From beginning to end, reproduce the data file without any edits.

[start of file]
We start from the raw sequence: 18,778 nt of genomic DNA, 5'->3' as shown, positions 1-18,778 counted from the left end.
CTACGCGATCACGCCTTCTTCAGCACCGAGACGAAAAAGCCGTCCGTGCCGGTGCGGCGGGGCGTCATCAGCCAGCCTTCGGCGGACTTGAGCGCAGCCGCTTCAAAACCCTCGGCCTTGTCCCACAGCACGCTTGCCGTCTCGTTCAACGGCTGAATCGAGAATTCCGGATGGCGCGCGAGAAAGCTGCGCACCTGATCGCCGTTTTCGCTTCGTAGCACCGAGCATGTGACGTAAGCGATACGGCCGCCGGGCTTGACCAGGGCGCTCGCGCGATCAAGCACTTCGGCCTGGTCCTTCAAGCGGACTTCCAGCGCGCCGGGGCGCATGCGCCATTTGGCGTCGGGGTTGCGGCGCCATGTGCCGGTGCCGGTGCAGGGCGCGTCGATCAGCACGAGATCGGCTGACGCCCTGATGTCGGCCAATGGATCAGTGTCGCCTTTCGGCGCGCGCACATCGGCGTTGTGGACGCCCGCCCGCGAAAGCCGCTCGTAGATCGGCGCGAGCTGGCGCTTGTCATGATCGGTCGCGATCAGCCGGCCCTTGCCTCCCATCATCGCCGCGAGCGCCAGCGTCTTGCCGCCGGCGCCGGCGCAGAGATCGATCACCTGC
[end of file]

We start from the raw sequence: 18,778 nt of genomic DNA, 5'->3' as shown, positions 1-18,778 counted from the left end.
CTACGCGATCACGCCTTCTTCAGCACCGAGACGAAAAAGCCGTCCGTGCCGGTGCGGCGGGGCGTCATCAGCCAGCCTTCGGCGGACTTGAGCGCAGCCGCTTCAAAACCCTCGGCCTTGTCCCACAGCACGCTTGCCGTCTCGTTCAACGGCTGAATCGAGAATTCCGGATGGCGCGCGAGAAAGCTGCGCACCTGATCGCCGTTTTCGCTTCGTAGCACCGAGCATGTGACGTAAGCGATACGGCCGCCGGGCTTGACCAGGGCGCTCGCGCGATCAAGCACTTCGGCCTGGTCCTTCAAGCGGACTTCCAGCGCGCCGGGGCGCATGCGCCATTTGGCGTCGGGGTTGCGGCGCCATGTGCCGGTGCCGGTGCAGGGCGCGTCGATCAGCACGAGATCGGCTGACGCCCTGATGTCGGCCAATGGATCAGTGTCGCCTTTCGGCGCGCGCACATCGGCGTTGTGGACGCCCGCCCGCGAAAGCCGCTCGTAGATCGGCGCGAGCTGGCGCTTGTCATGATCGGTCGCGATCAGCCGGCCCTTGCCTCCCATCATCGCCGCGAGCGCCAGCGTCTTGCCGCCGGCGCCGGCGCAGAGATCGATCACCTGC